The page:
ORANGE

Hospital visiting guidelines updated 20 July 2022: Hospital visitors must wear a surgical/medical paper mask. Fabric face coverings are no longer acceptable. See our COVID-19 pages for detailed information about hospital visiting guidelines, COVID-19 tests and care in the community advice. See www.vaccinatecanterburywestcoast.nz for information about vaccinations.

We are at ORANGE according to the NZ COVID-19 Protection Framework

Last updated:
20 July 2022

Mask exemptions accepted for people seeking treatment
Any member of the public with a mask exemption is welcome in all our facilities when attending to receive health care and *treatment. Please show your mask exemption card and appointment letter to staff at the entrance.

*Treatment includes: coming into the Emergency Department, outpatient appointments,  surgery or a procedure.

For visitors to all facilities effective from Wednesday 20 July 2022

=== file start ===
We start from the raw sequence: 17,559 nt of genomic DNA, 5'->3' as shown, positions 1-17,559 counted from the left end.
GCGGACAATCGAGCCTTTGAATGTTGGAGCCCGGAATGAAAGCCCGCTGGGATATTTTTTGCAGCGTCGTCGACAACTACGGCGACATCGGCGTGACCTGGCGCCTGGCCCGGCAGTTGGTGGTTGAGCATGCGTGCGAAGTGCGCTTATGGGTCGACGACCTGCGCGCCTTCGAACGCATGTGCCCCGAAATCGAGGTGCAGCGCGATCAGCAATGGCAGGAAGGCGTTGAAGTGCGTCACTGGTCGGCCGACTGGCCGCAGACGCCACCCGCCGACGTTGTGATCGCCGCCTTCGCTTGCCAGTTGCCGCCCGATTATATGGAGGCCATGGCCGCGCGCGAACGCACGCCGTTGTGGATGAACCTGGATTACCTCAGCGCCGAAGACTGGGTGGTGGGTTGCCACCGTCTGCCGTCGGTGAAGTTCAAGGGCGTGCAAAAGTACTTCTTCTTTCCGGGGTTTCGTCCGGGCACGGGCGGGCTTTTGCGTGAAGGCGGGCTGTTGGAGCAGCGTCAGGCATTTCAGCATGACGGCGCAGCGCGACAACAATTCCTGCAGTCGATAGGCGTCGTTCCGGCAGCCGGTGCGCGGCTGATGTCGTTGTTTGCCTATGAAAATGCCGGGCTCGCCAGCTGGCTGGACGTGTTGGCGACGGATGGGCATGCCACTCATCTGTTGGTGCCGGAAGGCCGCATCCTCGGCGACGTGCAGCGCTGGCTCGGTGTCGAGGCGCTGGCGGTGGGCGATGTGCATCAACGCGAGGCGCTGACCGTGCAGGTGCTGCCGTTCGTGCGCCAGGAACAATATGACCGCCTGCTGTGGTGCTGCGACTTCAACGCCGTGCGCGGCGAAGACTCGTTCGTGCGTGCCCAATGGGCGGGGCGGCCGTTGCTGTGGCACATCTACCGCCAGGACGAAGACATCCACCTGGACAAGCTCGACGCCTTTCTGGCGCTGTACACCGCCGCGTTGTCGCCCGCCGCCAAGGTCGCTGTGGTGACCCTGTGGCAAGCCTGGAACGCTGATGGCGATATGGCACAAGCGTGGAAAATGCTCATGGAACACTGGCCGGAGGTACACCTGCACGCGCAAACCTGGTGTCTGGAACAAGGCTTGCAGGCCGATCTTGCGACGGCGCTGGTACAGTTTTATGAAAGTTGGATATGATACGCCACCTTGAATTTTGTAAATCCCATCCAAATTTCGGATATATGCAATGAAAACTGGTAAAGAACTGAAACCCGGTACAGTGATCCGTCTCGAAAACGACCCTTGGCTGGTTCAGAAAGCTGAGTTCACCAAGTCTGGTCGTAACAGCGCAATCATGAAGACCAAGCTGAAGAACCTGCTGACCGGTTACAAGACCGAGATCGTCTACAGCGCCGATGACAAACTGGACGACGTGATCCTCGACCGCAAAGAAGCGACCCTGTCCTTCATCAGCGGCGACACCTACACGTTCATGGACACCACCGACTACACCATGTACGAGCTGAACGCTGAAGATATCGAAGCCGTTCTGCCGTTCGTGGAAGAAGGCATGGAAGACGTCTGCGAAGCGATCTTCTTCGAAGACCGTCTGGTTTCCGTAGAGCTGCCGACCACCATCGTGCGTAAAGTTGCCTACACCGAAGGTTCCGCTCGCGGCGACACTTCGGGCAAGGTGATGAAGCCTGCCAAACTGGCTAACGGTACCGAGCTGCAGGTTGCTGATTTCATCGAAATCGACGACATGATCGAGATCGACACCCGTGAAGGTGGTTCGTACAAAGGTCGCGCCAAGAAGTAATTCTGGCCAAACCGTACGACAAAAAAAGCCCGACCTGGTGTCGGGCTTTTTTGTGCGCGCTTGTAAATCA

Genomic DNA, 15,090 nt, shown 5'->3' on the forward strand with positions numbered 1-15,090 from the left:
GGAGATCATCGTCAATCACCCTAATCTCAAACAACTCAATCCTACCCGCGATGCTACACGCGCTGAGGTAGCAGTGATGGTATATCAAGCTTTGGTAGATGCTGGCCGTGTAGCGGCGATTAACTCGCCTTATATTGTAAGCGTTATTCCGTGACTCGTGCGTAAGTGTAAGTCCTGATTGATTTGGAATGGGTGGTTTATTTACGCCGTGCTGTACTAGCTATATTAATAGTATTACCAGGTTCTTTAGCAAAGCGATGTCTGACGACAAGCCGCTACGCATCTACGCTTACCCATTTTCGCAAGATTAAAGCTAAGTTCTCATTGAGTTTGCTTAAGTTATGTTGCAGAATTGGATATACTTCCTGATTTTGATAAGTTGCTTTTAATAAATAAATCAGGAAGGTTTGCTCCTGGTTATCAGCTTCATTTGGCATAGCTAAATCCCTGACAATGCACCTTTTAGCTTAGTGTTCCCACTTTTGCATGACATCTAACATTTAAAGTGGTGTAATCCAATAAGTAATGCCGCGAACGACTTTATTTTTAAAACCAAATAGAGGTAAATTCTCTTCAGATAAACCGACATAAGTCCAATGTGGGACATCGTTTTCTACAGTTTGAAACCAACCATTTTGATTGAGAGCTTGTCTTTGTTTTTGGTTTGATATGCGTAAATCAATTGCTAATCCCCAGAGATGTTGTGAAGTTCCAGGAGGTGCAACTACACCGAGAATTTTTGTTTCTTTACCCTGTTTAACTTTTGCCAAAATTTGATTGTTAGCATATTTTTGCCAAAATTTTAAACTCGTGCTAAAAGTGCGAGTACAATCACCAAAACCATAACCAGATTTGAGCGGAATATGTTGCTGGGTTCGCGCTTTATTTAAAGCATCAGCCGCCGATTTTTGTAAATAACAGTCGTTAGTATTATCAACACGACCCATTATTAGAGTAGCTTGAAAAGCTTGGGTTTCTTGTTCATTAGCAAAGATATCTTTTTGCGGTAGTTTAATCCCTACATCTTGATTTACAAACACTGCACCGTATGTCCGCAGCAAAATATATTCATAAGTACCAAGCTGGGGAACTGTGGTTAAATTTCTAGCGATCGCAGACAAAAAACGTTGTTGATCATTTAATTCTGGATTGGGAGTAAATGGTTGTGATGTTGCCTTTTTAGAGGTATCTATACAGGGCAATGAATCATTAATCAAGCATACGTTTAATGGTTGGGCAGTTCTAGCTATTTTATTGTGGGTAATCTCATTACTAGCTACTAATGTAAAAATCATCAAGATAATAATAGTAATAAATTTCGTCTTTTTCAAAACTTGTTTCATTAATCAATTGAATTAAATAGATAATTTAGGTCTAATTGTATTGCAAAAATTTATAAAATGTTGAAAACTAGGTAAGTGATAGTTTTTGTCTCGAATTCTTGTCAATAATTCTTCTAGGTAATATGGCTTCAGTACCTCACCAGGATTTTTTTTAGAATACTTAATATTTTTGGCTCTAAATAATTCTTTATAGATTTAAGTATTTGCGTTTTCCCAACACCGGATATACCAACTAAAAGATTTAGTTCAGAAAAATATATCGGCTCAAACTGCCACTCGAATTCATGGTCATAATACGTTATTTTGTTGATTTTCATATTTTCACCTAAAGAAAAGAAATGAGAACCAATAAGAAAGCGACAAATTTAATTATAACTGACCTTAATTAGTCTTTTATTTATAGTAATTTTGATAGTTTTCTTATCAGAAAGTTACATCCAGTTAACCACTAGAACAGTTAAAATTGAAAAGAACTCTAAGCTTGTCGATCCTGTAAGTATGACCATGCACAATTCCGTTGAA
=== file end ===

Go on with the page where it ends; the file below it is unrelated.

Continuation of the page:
With the recent resurgence in cases in Canterbury, largely due to the Omicron BA.5 subvariant we are seeing an increase in demand right across the health system. Presentations to our Christchurch ED and Ashburton’s AAU are higher than ever and admission rates are high, which means we have a shortage of resourced beds.

Recently, we have seen too many unwell people coming to visit someone in hospital and too many that cannot or will not wear a medical mask. This increases the risk to vulnerable people in hospital. For these reasons we need to everything we can to minimise these risks.

We have therefore tightened visitor restrictions for all Te Whatu Ora Waitaha Canterbury hospitals and health facilities.

Kia whakahaumaru te whānau, me ngā iwi katoa – this is to keep everybody safe:

  • One visitor per patient in the hospital at any given time, except where stated otherwise in the ‘exceptions’ section below.